Skip to main content
eScholarship
Open Access Publications from the University of California

Green sperm. Identification of male gamete promoters in Arabidopsis

  • Author(s): Engel, ML
  • Holmes-Davis, R
  • McCormick, S
  • et al.
Abstract

Previously, in an effort to better understand the male contribution to fertilization, we completed a maize (Zea mays) sperm expressed sequence tag project. Here, we used this resource to identify promoters that would direct gene expression in sperm cells. We used reverse transcription-polymerase chain reaction to identify probable sperm-specific transcripts in maize and then identified their best sequence matches in the Arabidopsis (Arabidopsis thaliana) genome. We tested five different Arabidopsis promoters for cell specificity, using an enhanced green fluorescent protein reporter gene. In pollen, the AtGEX1 (At5g55490) promoter is active in the sperm cells and not in the progenitor generative cell or in the vegetative cell, but it is also active in ovules, roots, and guard cells. The AtGEX2 (At5g49150) promoter is active only in the sperm cells and in the progenitor generative cell, but not in the vegetative cell or in other tissues. A third promoter, AtVEX1 (At5g62580), was active in the vegetative cell during the later stages of pollen development; the other promoters tested (At1g66770 and At1g73350) did not function in pollen. Comparisons among GEX1 and GEX2 homologs from maize, rice (Qryza Sativa), Arabidopsis, and poplar (Populus trichocarpa) revealed a core binding site for Dof transcription factors. The AtGEX1 and AtGTX2 promoters will be useful for manipulating gene expression in sperm cells, for localization and functional analyses of sperm proteins, and for imaging of sperm dynamics as they are transported in the pollen tube to the embryo sac. © 2005 American Society of Plant Biologists.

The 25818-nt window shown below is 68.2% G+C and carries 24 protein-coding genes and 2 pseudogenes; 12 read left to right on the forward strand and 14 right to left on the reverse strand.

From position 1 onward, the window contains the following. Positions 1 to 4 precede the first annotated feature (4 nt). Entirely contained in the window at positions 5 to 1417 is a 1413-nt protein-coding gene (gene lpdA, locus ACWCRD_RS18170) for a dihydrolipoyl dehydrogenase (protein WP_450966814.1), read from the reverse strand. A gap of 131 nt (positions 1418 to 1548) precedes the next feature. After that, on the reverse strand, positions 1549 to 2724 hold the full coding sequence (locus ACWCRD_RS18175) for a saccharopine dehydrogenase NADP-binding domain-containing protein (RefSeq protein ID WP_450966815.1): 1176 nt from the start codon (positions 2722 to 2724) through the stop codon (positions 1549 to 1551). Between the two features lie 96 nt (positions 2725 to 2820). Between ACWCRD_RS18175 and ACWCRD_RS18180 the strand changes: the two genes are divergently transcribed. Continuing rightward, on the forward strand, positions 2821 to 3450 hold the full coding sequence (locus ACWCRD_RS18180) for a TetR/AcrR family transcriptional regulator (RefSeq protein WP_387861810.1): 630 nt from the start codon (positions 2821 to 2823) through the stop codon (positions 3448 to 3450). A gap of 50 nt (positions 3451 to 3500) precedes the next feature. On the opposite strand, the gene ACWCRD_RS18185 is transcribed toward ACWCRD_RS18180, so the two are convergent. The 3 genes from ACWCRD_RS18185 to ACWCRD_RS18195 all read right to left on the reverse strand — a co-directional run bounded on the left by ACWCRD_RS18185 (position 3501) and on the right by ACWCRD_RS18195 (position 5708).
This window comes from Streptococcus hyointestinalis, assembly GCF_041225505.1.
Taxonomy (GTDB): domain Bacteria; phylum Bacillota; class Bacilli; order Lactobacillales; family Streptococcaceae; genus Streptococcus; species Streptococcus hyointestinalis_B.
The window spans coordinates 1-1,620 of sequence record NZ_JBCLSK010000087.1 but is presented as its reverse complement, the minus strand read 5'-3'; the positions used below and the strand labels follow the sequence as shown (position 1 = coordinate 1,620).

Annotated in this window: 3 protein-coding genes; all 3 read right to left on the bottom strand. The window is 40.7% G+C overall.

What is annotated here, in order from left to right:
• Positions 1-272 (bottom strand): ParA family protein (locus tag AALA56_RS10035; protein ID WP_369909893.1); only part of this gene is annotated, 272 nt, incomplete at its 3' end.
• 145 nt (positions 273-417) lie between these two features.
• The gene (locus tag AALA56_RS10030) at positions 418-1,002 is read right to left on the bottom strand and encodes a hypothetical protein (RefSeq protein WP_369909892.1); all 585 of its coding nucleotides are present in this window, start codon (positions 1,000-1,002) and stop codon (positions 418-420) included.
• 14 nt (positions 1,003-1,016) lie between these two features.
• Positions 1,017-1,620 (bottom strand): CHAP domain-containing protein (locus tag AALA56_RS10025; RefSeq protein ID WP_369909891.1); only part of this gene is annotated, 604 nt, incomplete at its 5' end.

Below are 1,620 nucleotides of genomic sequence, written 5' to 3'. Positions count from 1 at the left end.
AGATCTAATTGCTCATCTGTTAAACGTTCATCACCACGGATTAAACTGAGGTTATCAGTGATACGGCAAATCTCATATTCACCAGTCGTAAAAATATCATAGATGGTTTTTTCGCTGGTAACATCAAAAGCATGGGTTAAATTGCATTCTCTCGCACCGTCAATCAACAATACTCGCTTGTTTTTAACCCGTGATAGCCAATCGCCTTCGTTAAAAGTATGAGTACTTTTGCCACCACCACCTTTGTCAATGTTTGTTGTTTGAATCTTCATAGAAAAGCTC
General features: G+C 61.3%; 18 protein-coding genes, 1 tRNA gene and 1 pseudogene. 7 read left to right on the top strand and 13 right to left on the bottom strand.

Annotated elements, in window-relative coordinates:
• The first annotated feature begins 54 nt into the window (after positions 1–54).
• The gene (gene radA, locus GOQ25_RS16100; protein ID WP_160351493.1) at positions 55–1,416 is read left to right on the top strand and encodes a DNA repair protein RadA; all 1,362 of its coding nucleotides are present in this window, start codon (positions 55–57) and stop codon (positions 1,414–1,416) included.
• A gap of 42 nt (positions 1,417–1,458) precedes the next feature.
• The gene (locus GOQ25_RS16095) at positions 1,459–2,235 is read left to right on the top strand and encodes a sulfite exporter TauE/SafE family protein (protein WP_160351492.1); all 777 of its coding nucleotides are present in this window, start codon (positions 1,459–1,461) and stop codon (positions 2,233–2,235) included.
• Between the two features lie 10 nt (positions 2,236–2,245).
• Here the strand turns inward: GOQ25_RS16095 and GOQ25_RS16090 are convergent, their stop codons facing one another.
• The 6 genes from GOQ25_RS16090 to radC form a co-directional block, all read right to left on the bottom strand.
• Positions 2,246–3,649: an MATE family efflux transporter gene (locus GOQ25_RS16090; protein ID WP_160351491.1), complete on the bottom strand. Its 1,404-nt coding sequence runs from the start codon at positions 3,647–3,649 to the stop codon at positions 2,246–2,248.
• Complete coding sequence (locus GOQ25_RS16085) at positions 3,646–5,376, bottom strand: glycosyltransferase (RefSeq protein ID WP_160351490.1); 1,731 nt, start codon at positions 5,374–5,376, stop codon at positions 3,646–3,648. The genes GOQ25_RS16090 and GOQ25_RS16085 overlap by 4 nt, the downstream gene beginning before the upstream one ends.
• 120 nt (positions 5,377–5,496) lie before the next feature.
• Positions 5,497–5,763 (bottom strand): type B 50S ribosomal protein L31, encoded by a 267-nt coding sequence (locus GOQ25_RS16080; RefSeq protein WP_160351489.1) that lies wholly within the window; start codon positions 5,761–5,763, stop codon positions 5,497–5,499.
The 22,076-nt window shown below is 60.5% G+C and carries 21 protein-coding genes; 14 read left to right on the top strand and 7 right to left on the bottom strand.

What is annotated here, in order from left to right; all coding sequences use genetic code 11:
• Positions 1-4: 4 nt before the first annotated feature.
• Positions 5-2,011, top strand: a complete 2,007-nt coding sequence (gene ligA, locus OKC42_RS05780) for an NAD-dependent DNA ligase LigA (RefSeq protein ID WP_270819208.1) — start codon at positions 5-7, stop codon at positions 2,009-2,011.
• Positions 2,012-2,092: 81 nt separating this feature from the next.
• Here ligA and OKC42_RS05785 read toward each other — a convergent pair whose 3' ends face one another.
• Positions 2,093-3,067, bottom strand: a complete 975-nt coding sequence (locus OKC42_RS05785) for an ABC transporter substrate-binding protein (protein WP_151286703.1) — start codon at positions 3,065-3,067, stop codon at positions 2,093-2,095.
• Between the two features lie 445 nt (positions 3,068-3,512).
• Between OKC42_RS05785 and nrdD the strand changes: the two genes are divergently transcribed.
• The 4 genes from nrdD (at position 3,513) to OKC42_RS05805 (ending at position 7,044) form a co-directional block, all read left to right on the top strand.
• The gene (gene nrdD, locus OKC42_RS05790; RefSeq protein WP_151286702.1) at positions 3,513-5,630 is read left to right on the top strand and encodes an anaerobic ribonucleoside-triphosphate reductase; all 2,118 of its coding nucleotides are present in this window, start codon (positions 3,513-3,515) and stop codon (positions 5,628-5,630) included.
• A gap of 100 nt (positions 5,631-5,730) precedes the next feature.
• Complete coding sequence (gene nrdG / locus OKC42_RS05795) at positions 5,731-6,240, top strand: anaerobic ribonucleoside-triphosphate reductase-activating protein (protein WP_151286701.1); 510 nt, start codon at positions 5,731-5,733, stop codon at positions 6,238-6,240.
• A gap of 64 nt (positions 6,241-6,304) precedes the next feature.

Many UC-authored scholarly publications are freely available on this site because of the UC Academic Senate's Open Access Policy. Let us know how this access is important for you.

Main Content
Current View